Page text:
An e-mail circulated among individuals close to a Canadian-government sanctioned public relations team, whose charge is to promote Canada's image and natural resources in Europe, labeled aboriginal groups and environmentalist as adversaries to the country's energy interests.

The statement also lumped in nongovernmental organizations and competing fuels like biodiesel as foes, while oil industry associations, the province of Alberta, the National Energy Board -- supposed to be an independent federal agency in Canada -- are considered allies of the country's oil industry.

The document was uncovered in Canada thanks to information requests, and is titled pan-European Oilsands Advocacy Strategy. Acquired by the International Business Times from a Canadian advocacy group that published the document, the e-mail was circulated in April 2011 and appears to be a draft e-mailed out of London by one Kumar Gupta. It was revealed only in a heavily redacted form.

The goal of the European strategy, according to the document, is to reframe the European debate on oil sands in manner that protects and advances Canadian interests related to oil sands and broader interests in Europe with the overall hope of improving prosperity for Canadians and improv[ing] stewardship of the global energy supply and the environment.

The document's strategy also outlined certain goals for government officials to lobby key influencers on energy policy and environmental issues.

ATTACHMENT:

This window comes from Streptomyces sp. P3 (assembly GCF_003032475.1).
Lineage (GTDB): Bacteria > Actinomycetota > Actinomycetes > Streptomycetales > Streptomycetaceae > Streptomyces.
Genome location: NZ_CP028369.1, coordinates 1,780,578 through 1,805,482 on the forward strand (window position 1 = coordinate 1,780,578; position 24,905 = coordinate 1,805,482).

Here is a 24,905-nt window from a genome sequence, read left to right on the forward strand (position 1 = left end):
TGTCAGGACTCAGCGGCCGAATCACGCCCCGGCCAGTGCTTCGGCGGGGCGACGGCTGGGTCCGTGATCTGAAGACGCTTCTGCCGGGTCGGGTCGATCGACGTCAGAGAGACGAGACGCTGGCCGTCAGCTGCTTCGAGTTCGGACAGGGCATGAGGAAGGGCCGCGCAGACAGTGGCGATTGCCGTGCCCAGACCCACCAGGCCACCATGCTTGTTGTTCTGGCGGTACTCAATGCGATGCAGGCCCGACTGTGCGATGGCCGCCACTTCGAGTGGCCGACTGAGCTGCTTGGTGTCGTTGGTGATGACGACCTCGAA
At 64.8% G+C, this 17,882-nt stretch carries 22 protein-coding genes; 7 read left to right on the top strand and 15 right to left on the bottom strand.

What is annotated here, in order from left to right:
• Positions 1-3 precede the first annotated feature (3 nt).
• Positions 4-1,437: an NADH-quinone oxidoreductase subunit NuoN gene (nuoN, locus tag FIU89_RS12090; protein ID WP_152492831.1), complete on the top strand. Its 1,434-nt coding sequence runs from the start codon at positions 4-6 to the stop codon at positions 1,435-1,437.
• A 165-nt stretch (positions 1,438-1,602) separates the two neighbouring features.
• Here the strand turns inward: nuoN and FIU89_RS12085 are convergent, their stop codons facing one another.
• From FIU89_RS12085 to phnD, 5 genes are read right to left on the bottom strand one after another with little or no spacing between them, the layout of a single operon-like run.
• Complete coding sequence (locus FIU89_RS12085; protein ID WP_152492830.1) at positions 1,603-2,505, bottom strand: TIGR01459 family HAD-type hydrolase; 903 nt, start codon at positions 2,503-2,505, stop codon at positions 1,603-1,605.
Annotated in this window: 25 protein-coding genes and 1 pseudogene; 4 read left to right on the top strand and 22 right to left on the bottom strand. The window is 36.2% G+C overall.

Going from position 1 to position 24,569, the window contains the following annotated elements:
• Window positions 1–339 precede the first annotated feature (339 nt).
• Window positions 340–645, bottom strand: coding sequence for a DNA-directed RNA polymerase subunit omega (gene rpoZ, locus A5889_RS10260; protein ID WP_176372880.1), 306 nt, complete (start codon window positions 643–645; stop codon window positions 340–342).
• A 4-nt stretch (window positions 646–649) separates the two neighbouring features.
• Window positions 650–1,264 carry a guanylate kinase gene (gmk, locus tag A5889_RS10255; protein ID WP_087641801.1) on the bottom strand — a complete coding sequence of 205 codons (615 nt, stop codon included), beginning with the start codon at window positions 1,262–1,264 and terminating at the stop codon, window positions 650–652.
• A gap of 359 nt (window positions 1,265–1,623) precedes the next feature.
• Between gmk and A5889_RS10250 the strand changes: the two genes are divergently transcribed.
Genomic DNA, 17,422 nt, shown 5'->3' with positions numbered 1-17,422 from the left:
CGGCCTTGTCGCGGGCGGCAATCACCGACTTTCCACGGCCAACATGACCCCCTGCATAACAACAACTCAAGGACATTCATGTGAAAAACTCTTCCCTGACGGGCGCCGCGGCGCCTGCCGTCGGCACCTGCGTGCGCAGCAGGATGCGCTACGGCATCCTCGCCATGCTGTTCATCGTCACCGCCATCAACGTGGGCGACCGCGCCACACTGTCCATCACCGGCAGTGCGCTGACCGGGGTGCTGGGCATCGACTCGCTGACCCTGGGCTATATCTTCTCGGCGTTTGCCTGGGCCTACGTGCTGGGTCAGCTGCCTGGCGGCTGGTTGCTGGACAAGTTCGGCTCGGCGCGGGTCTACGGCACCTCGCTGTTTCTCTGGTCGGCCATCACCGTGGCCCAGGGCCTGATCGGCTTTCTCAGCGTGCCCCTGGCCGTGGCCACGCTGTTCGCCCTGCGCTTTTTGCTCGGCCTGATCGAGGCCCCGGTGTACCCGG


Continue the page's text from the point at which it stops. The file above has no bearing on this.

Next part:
Canadian Environment Minister Peter Kent, reported Postmedia News, denied that the labeling reflects his government's approach to the nation's oil resources and its indigenous population.

I think that's a gross mischaracterization of reality, Kent told Postmedia. I think that any of our messaging, whether in Canada, elsewhere on the continent, in Europe or in Asia, is based on facts and science. We do recognize there are some groups characterized by my colleague as 'radical' and they are very narrowly focused on certain areas they perceive to be unacceptable in a variety of ways. We intend to fully push back and to counter that but again respectfully and with facts and with science.

The international trade minister's office also rejected the document.

The e-mail surfaced just days after Prime Minister Stephen Harper met Tuesday with aboriginal officials during the Crown-First Nations Gathering, held to promote communication between the federal government and native peoples.